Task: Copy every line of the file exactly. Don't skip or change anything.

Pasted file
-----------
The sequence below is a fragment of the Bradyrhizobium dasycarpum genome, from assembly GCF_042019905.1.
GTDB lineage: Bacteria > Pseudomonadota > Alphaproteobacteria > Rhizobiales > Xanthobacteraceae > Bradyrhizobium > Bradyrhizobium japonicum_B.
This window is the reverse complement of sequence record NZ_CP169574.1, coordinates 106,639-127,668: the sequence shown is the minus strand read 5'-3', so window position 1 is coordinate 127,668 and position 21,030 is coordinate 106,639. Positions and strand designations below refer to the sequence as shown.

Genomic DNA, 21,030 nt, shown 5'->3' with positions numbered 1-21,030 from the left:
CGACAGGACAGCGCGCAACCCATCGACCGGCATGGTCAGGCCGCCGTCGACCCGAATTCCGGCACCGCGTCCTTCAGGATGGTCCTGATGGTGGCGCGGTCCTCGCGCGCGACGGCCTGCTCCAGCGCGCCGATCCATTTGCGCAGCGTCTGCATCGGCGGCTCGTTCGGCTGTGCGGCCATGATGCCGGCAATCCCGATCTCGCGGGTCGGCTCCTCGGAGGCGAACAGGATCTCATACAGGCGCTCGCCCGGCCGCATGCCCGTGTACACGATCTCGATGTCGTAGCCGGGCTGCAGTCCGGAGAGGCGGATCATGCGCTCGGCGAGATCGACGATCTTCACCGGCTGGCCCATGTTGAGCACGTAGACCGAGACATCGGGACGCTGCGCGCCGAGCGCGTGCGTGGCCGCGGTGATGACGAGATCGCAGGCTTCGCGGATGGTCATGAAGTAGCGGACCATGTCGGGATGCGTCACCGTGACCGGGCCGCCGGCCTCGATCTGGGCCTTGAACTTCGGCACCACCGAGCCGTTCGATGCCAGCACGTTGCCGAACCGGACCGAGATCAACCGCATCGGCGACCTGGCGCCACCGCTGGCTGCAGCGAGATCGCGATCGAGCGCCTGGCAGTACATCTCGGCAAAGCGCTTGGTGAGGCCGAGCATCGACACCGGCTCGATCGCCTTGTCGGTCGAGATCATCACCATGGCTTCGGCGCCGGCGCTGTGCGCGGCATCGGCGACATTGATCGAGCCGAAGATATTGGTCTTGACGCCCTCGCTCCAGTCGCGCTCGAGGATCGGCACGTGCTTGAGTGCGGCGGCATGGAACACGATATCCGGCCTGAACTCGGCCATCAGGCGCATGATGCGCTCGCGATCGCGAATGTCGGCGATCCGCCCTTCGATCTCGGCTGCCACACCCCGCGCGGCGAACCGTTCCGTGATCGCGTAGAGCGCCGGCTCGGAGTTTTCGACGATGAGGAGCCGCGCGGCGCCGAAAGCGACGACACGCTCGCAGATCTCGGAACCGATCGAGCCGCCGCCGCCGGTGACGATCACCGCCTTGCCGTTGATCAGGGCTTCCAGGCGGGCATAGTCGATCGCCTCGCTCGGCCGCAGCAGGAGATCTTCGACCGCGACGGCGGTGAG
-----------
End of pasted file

The sequence below is a fragment of the Bradyrhizobium dasycarpum genome, from assembly GCF_042019905.1.
GTDB lineage: Bacteria > Pseudomonadota > Alphaproteobacteria > Rhizobiales > Xanthobacteraceae > Bradyrhizobium > Bradyrhizobium japonicum_B.
This window is the reverse complement of sequence record NZ_CP169574.1, coordinates 106,639-127,668: the sequence shown is the minus strand read 5'-3', so window position 1 is coordinate 127,668 and position 21,030 is coordinate 106,639. Positions and strand designations below refer to the sequence as shown.

Genomic DNA, 21,030 nt, shown 5'->3' with positions numbered 1-21,030 from the left:
CGACAGGACAGCGCGCAACCCATCGACCGGCATGGTCAGGCCGCCGTCGACCCGAATTCCGGCACCGCGTCCTTCAGGATGGTCCTGATGGTGGCGCGGTCCTCGCGCGCGACGGCCTGCTCCAGCGCGCCGATCCATTTGCGCAGCGTCTGCATCGGCGGCTCGTTCGGCTGTGCGGCCATGATGCCGGCAATCCCGATCTCGCGGGTCGGCTCCTCGGAGGCGAACAGGATCTCATACAGGCGCTCGCCCGGCCGCATGCCCGTGTACACGATCTCGATGTCGTAGCCGGGCTGCAGTCCGGAGAGGCGGATCATGCGCTCGGCGAGATCGACGATCTTCACCGGCTGGCCCATGTTGAGCACGTAGACCGAGACATCGGGACGCTGCGCGCCGAGCGCGTGCGTGGCCGCGGTGATGACGAGATCGCAGGCTTCGCGGATGGTCATGAAGTAGCGGACCATGTCGGGATGCGTCACCGTGACCGGGCCGCCGGCCTCGATCTGGGCCTTGAACTTCGGCACCACCGAGCCGTTCGATGCCAGCACGTTGCCGAACCGGACCGAGATCAACCGCATCGGCGACCTGGCGCCACCGCTGGCTGCAGCGAGATCGCGATCGAGCGCCTGGCAGTACATCTCGGCAAAGCGCTTGGTGAGGCCGAGCATCGACACCGGCTCGATCGCCTTGTCGGTCGAGATCATCACCATGGCTTCGGCGCCGGCGCTGTGCGCGGCATCGGCGACATTGATCGAGCCGAAGATATTGGTCTTGACGCCCTCGCTCCAGTCGCGCTCGAGGATCGGCACGTGCTTGAGTGCGGCGGCATGGAACACGATATCCGGCCTGAACTCGGCCATCAGGCGCATGATGCGCTCGCGATCGCGAATGTCGGCGATCCGCCCTTCGATCTCGGCTGCCACACCCCGCGCGGCGAACCGTTCCGTGATCGCGTAGAGCGCCGGCTCGGAGTTTTCGACGATGAGGAGCCGCGCGGCGCCGAAAGCGACGACACGCTCGCAGATCTCGGAACCGATCGAGCCGCCGCCGCCGGTGACGATCACCGCCTTGCCGTTGATCAGGGCTTCCAGGCGGGCATAGTCGATCGCCTCGCTCGGCCGCAGCAGGAGATCTTCGACCGCGACGGCGGTGAG